‘Queen Charlotte’ is a Textured Tale of Natural Hair and Royalty Reimagined

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Photography via LIAM DANIEL/NETFLIX

Queen Charlotte’s natural curls reign supreme.

With the arrival of Netflix’s Queen Charlotte: A Bridgerton Story, we’ve been once again swept up into a Bridgerton fantasyone in which the tale of Queen Charlotte’s ascension to the throne is accompanied by all the enchanting elements of pomp, pageantry, and risqué romance that we love about the original series. Only this time, the Queen and her natural hair help to propel the story in a way we hadn’t yet experienced in a period drama before.

This prequel winds back the clock and introduces us to a young Queen Charlotte (portrayed by India Amarteifio) and King George III (played by Corey Mylchreest), as the origin of their romance unfolds in six binge-worthy episodes. If you’ve seen any of the Bridgerton episodes, then you’re already acquainted with the gossip-loving Queen Charlotte and her sky-high wigs intricately interwoven with diamonds, pearls, and of course, crowns. Though when we first meet young Charlotte in episode one of the new series, she is not yet a Queen.

Set to marry the King, she arrives in England in the first episode with her natural curls pulled up into an updo, still visible beneath a blue satin headpiece. This textured updo remains for the majority of the episode — that is until her first run-in with her future husband George — who she is actively trying to escape at the time of their meeting — moments ahead of their wedding. Following a surprisingly warm first encounter in which the King leaves the decision to wed entirely in Charlotte’s hands (after having seen her attempt to climb a literal *wall* to escape her marital duty), the soon-to-be Queen is left with a newfound sense of agency. In one of her first power moves of the show, she abandons her former updo and arrives at the wedding ceremony with a perfectly picked out afro and defined curls around the perimeter of her face topped with a flower ornamented tiara. With that, she weds the King on her own terms — natural hair on full display.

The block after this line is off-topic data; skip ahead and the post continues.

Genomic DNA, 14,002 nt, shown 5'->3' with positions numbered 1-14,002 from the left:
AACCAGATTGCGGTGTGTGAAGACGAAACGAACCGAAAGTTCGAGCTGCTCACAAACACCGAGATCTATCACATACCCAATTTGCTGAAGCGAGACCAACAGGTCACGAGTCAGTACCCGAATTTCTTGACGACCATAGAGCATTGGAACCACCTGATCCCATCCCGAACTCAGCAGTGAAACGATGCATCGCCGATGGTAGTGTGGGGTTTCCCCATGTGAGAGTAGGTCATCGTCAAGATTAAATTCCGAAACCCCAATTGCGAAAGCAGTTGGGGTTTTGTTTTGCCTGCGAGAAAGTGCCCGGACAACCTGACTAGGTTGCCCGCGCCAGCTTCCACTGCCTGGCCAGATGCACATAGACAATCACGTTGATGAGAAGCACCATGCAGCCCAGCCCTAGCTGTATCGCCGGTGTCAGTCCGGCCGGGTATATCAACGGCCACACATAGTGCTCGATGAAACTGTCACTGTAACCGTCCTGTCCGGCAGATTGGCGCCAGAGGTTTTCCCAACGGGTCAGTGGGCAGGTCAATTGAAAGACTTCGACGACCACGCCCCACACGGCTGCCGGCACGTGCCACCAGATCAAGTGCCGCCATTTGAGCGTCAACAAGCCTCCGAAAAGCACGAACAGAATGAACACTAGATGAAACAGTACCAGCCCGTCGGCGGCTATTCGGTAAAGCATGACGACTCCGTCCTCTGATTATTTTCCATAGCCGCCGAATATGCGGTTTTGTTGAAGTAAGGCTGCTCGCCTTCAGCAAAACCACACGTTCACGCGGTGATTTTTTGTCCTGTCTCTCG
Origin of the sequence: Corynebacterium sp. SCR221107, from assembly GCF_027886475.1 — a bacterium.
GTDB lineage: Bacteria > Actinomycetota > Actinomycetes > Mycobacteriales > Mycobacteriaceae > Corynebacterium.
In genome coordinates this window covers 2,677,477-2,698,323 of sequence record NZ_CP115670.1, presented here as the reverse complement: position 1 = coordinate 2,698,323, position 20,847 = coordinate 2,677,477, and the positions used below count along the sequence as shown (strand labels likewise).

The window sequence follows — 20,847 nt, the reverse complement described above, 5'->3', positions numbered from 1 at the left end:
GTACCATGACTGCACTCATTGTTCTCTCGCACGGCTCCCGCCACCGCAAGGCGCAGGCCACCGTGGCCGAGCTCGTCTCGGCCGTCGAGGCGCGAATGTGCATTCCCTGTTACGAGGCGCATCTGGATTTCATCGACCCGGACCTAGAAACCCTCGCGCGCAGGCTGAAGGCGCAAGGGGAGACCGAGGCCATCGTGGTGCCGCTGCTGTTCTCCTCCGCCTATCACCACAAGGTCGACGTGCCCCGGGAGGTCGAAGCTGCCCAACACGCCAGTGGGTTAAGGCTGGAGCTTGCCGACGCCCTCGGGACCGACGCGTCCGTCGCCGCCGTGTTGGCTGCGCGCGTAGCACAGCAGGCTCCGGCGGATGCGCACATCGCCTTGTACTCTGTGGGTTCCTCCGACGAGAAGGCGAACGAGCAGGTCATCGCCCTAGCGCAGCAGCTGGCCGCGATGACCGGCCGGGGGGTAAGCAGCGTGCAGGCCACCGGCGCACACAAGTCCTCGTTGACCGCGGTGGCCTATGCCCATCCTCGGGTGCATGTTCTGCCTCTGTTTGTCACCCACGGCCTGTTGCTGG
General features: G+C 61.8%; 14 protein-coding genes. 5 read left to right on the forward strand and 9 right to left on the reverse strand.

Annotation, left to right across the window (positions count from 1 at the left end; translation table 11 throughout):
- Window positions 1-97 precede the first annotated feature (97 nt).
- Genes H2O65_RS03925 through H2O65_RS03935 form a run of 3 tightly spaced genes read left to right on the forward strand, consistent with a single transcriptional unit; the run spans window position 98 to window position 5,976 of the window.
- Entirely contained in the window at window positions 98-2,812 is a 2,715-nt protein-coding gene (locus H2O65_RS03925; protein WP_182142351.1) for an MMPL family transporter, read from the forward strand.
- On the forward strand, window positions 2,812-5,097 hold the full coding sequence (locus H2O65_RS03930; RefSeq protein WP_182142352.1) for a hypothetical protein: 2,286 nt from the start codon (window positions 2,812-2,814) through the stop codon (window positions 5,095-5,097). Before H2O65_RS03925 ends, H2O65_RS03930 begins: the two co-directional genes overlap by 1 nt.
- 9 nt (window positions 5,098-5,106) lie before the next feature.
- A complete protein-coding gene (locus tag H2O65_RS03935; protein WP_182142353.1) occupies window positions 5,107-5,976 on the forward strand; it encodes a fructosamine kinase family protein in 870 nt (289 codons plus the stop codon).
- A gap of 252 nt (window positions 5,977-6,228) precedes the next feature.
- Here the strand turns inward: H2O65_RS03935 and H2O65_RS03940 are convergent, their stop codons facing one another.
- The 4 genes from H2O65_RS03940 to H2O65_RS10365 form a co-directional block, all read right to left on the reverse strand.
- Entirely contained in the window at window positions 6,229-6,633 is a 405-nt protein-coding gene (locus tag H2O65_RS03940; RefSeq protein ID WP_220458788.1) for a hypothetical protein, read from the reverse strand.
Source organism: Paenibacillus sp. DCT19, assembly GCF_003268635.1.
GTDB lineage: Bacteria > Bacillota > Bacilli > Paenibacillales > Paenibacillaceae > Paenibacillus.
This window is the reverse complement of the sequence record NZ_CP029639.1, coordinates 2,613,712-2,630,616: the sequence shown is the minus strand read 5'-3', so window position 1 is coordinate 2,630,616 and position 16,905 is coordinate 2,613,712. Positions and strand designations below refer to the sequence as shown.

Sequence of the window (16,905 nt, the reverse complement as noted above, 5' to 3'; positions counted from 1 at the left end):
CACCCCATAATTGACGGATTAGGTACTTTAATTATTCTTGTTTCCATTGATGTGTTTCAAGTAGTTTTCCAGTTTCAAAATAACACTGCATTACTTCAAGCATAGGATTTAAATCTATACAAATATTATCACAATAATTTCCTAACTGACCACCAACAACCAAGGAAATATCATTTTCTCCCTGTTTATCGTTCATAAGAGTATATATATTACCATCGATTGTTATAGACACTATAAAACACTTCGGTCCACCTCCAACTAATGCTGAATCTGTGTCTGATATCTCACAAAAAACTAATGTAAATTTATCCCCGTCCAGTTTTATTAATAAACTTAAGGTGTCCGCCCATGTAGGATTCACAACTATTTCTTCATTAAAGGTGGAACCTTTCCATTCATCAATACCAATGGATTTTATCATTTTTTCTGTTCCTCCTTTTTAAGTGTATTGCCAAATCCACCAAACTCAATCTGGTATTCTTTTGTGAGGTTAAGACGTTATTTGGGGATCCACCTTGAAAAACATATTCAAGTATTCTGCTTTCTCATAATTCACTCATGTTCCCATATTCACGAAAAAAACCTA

The first season of Bridgerton, where Queen Charlotte rules over the ton at a much older age, is set in 1813 London. So we can surmise that Queen Charlotte: A Bridgerton Story takes place during the latter half of the 1700s. Typically, when we think of other period piece dramas set around the same English Regency era, we envision women like Keira Knightley in Pride and Prejudice with elegant coiffures and Marie Antoinette-esque bouffants accompanied by forced curls. Bridgerton is known for its diversity and inclusion, and this limited series is no exception. Much like many of the characters of colour in the Bridgerverse, Queen Charlotte and her naturally textured tresses are a welcome anomaly in this genre. The decision to embrace her curls is not only a major statement about Black women and their hair in film, but it also helps us to understand the type of character Queen Charlotte will become. “We wanted to show the afro and its beauty,” says hair and makeup head of the new series Nic Collins in an interview with The Hollywood Reporter. “That was important. It’s her decision, it’s her choice. It’s like she’s just let her hair down and it sits in its glory.”

Despite Amarteifio (who has blown us away with her recent press tour hairstyles) having a full head of beautifully defined coils, it may surprise you to learn that every single hairstyle Queen Charlotte wears is a wig. Why then, would a show with such an adamant focus on embracing natural hair, not embrace its leading lady’s natural curls? As a curly girl myself, I take this as a sign of a hair team that is well-versed in the workings of textured hair — one that understands our hair is delicate and more prone to breakage. They are aware of the fact that our curls may not necessarily be able to withstand rigorous daily styling in the ways other hair types can. “If it’s not their natural hair, all characters are wearing wigs because we wanted to be cautious and not damage the lead’s natural hair,” Collins tells the Los Angeles Times. The use of wigs runs deeper than mere on-screen representation — is a careful consideration of the actors’ hair in real life, which is just as crucial.

As the show rolls on, we’re offered up a spectacular array of elaborate hairstyles that evolve as Queen Charlotte does. We observe her hair wrapped up before bed (as we natural-haired folks do), in ornate updos, and worn in an abundance of afros adorned with jewels and crowns that capture the regal essence of the show. Collins tells Netflix that the hair stylists used a collection of unorthodox tools like thin skewers and wire cages within the wigs to help create shape and convey various textures — because some of us can only dream of achieving hair that big and bodacious.

In the final episode, young Charlotte’s ‘fro is fuller than ever, and she is ready to reign as the mature monarch we all know her to be. Closing out the series having embraced all her kinks and coils, Queen Charlotte reminds us all that wearing a head full of curls is a crown in and of itself.

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